If Alf were a Pom, he would be an ardent campaigner for Britain’s withdrawal from that sad-sack shambles known as the European Union.
His campaigning would be given a huge lift by a just-published report.
This report is obviously the disgraceful product of an over-dose of European political correctness and female hormones.
It also demonstrates a shameful readiness to sanction censorship.
But what would be censored?
Pornography and depravity?
The report calls for a crackdown on books which portray ‘traditional’ images of mothers caring for their children or fathers going out to work.
Enid Blyton’s The Famous Five – Alf was conditioned by literature of that sort – may well finish up on the resultant list of banned books.
Peter Pan is in the firing line, too, even though a fairy plays something of a starring role, which you would think would go down well with gays.
According to the Daily Mail (here), such books could be barred from schools under the proposals from Brussels.
The Daily Mail says –
An EU report claims that ‘gender stereotyping’ in schools influences the perception of the way boys and girls should behave and damages women’s career opportunities in the future.
Critics said the proposals for ‘study materials’ to be amended so that men and women are no longer depicted in their traditional roles would mean the withdrawal of children’s classics, such as Enid Blyton’s The Famous Five series, Paddington Bear or Peter Pan.
The document which promotes this nonsense was prepared by the European Parliament’s Committee on Women’s Rights and Gender Equality, an outfit doubtless stacked with lesbians.
This gang of gays has also suggested EU-wide legislation is needed to tackle the way women are depicted in advertising during children’s television programmes.
And – bugger me – it further complains about the number of women in EU parliaments, and floats the idea of fixed quotas on a minimum proportion of female MPs.
But first, let’s look at the social engineering to doctor what our kids might think.
The report says: ‘Children are confronted with gender stereotypes at a very young age through television series, television advertisements, study materials and educational programmes, influencing their perception of how male and female characters should behave.
‘Special educational programmes and study materials should therefore be introduced in which men and women are no longer used in examples in their ‘traditional roles’, with the male as the breadwinner of the family and the female as the one who takes care of the children.’
The earnest sheilas responsible for this pap go on to say in their report –
‘With reference to media and advertisement, it must also be noted that unsupervised television viewing among children and youngsters starting at a very early age is on the rise.
‘Negative gender stereotypes can therefore have a significant influence on young women’s confidence and self-esteem, particularly on teenagers, resulting in a restriction of their aspirations, choices and possibilities for future career possibilities.’
So they are pressing for EU ‘legislation’ to tackle the problem.
The committee recommends:
‘Despite the EU’s commitment to equality between men and women, there is still a gap in legislation providing for non-discrimination against women and gender equality in the areas of social security, education and the media, emphasises the need for new legislation in these areas.’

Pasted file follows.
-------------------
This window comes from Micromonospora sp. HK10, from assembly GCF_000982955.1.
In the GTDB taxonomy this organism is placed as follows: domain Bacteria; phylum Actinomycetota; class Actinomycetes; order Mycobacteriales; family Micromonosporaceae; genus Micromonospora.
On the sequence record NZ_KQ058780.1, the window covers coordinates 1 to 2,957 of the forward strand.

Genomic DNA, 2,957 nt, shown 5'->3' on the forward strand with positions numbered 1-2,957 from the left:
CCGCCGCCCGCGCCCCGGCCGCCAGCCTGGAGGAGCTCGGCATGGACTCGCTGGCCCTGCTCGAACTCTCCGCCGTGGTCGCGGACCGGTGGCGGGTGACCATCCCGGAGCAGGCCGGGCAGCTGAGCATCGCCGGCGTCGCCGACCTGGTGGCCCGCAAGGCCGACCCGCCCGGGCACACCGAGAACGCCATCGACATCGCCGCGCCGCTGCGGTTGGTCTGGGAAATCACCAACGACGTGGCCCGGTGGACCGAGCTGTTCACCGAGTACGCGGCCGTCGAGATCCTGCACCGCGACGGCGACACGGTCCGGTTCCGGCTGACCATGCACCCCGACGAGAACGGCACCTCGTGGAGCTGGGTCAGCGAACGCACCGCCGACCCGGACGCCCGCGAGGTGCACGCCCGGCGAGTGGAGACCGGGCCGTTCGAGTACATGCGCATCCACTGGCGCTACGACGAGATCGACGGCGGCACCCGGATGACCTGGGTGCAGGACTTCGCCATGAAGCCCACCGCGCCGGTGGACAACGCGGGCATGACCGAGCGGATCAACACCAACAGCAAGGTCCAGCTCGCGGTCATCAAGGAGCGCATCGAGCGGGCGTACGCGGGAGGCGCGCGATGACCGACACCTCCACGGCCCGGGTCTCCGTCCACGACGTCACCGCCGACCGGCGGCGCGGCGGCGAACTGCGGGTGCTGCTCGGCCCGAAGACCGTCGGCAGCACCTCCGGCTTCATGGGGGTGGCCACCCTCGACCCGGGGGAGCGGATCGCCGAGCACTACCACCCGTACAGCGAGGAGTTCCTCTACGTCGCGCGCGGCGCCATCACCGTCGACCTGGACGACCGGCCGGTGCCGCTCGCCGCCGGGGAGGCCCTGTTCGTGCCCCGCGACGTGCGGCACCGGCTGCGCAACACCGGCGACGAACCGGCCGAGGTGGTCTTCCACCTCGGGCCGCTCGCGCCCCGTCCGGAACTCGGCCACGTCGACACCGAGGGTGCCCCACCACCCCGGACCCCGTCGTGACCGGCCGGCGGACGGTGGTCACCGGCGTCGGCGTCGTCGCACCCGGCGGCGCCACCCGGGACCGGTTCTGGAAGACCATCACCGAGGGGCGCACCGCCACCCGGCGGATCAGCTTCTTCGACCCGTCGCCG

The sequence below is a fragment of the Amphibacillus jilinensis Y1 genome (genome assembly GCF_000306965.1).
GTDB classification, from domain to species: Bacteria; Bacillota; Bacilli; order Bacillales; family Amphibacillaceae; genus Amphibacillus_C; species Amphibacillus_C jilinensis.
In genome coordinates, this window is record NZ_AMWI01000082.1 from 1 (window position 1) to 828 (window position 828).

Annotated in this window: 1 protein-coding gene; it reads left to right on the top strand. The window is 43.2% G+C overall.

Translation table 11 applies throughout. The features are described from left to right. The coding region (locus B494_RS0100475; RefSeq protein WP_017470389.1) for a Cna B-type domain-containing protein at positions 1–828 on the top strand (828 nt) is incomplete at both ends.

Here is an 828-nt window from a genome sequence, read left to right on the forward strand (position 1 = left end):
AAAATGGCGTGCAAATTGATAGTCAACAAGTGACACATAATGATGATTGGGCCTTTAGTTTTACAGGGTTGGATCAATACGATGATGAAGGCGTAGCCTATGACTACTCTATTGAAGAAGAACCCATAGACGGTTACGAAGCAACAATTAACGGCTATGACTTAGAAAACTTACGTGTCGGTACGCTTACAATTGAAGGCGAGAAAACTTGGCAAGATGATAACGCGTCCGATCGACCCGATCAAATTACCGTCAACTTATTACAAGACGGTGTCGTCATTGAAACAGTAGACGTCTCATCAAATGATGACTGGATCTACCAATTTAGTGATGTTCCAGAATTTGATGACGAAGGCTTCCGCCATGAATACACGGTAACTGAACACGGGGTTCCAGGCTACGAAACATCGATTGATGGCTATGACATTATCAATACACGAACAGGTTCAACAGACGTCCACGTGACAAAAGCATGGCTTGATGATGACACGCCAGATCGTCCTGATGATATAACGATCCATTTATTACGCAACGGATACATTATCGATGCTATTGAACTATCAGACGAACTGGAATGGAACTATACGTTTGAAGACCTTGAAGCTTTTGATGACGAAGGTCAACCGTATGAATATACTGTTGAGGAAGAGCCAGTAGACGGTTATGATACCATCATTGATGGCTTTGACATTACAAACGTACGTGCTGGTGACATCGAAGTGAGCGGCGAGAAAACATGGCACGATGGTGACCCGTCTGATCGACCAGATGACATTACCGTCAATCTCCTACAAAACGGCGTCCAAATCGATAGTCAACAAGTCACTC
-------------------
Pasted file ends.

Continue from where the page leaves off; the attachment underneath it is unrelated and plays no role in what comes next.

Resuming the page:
The document calls on the European Commission to ‘take the issue of gender equality into account in all policy fields.’
Alf is cheered to report that one Tim Aker, spokesman for Get Britain Out, a Eurosceptic campaign group, is on the case.
He has warned:
‘If the EU has its way, millions of youngster would be denied the pleasure of reading childhood classics such as Paddington Bear, Peter Pan or the Tiger Who Came to Tea because these books show mums and dads in so-called traditional roles.
‘The Eurozone is crumbling, millions are out of work and a generation of young Europeans face a bleak future. Yet the EU is spending its time concentrating on how to socially engineer our children. This politically correct report should be binned at once.’
Alf is further cheered to learn that the proposals in the committee’s report are unlikely to win support from Britain.
But the European tossers need careful watching, because the social engineers are running amok – or nearly so.
Fair to say …
Brussels has been forced to postpone an attempt to set a legal quota for the proportion of women on company boards last month following opposition from the UK and some other member states.
The policy, championed by EU justice commissioner Viviane Reding, would make it mandatory for all publicly traded companies to fill 40 per cent of seats on their boards with women by 2020 or face hefty fines.
But opposition from several countries meant a postponement of in a vote on the issue last month.
But this Reding sheila is not to be trifled with.
Miss Reding has vowed that that she ‘will not give up’ on her crusade, however, insisting: ‘Europe has a lot to gain from more diverse corporate boards.’
She has sisters in this country, obviously, because Alf too often hears the same thing being championed here.
Dunno what he will do if they get their wicked way in this country.
Hastily retire to Queensland, perhaps, notwithstanding his view of Aussies as the descendants of thieves and vagabonds.